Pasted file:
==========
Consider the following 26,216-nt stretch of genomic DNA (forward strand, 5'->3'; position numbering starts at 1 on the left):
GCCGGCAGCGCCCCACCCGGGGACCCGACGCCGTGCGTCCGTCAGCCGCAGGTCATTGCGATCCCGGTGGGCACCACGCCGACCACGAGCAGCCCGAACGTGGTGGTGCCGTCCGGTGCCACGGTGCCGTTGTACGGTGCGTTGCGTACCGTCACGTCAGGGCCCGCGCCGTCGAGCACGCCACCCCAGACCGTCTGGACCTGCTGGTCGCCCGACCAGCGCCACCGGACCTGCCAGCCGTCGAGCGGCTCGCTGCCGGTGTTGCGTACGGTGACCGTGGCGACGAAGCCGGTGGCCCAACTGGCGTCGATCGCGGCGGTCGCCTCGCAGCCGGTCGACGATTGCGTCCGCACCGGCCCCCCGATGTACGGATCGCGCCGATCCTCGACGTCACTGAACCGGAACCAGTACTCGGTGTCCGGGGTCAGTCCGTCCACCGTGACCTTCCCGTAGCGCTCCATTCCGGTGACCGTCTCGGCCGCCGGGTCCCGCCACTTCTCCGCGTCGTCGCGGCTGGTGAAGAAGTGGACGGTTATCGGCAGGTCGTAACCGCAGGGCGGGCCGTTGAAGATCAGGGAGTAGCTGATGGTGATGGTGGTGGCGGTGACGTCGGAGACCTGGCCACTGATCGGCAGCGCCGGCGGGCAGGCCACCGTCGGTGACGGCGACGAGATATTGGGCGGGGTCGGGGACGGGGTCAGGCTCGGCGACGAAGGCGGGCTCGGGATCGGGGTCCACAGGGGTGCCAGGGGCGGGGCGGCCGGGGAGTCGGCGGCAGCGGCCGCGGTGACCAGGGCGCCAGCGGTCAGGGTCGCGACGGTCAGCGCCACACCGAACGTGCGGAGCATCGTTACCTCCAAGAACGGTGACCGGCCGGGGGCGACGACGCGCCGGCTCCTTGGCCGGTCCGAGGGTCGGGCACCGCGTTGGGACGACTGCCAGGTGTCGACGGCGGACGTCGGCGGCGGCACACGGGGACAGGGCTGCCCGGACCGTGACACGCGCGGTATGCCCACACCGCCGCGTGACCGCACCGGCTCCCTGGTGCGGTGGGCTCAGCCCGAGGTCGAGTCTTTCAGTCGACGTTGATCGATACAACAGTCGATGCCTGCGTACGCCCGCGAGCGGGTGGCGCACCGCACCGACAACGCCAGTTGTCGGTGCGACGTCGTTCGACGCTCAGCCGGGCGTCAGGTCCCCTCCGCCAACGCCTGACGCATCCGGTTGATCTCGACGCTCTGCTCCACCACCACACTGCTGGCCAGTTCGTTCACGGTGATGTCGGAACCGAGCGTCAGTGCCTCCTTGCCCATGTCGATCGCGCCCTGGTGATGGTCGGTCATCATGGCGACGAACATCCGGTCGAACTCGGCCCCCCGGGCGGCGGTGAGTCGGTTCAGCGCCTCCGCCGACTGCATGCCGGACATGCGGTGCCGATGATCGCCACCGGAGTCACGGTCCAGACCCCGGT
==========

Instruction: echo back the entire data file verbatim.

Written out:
Consider the following 26,216-nt stretch of genomic DNA (forward strand, 5'->3'; position numbering starts at 1 on the left):
GCCGGCAGCGCCCCACCCGGGGACCCGACGCCGTGCGTCCGTCAGCCGCAGGTCATTGCGATCCCGGTGGGCACCACGCCGACCACGAGCAGCCCGAACGTGGTGGTGCCGTCCGGTGCCACGGTGCCGTTGTACGGTGCGTTGCGTACCGTCACGTCAGGGCCCGCGCCGTCGAGCACGCCACCCCAGACCGTCTGGACCTGCTGGTCGCCCGACCAGCGCCACCGGACCTGCCAGCCGTCGAGCGGCTCGCTGCCGGTGTTGCGTACGGTGACCGTGGCGACGAAGCCGGTGGCCCAACTGGCGTCGATCGCGGCGGTCGCCTCGCAGCCGGTCGACGATTGCGTCCGCACCGGCCCCCCGATGTACGGATCGCGCCGATCCTCGACGTCACTGAACCGGAACCAGTACTCGGTGTCCGGGGTCAGTCCGTCCACCGTGACCTTCCCGTAGCGCTCCATTCCGGTGACCGTCTCGGCCGCCGGGTCCCGCCACTTCTCCGCGTCGTCGCGGCTGGTGAAGAAGTGGACGGTTATCGGCAGGTCGTAACCGCAGGGCGGGCCGTTGAAGATCAGGGAGTAGCTGATGGTGATGGTGGTGGCGGTGACGTCGGAGACCTGGCCACTGATCGGCAGCGCCGGCGGGCAGGCCACCGTCGGTGACGGCGACGAGATATTGGGCGGGGTCGGGGACGGGGTCAGGCTCGGCGACGAAGGCGGGCTCGGGATCGGGGTCCACAGGGGTGCCAGGGGCGGGGCGGCCGGGGAGTCGGCGGCAGCGGCCGCGGTGACCAGGGCGCCAGCGGTCAGGGTCGCGACGGTCAGCGCCACACCGAACGTGCGGAGCATCGTTACCTCCAAGAACGGTGACCGGCCGGGGGCGACGACGCGCCGGCTCCTTGGCCGGTCCGAGGGTCGGGCACCGCGTTGGGACGACTGCCAGGTGTCGACGGCGGACGTCGGCGGCGGCACACGGGGACAGGGCTGCCCGGACCGTGACACGCGCGGTATGCCCACACCGCCGCGTGACCGCACCGGCTCCCTGGTGCGGTGGGCTCAGCCCGAGGTCGAGTCTTTCAGTCGACGTTGATCGATACAACAGTCGATGCCTGCGTACGCCCGCGAGCGGGTGGCGCACCGCACCGACAACGCCAGTTGTCGGTGCGACGTCGTTCGACGCTCAGCCGGGCGTCAGGTCCCCTCCGCCAACGCCTGACGCATCCGGTTGATCTCGACGCTCTGCTCCACCACCACACTGCTGGCCAGTTCGTTCACGGTGATGTCGGAACCGAGCGTCAGTGCCTCCTTGCCCATGTCGATCGCGCCCTGGTGATGGTCGGTCATCATGGCGACGAACATCCGGTCGAACTCGGCCCCCCGGGCGGCGGTGAGTCGGTTCAGCGCCTCCGCCGACTGCATGCCGGACATGCGGTGCCGATGATCGCCACCGGAGTCACGGTCCAGACCCCGGT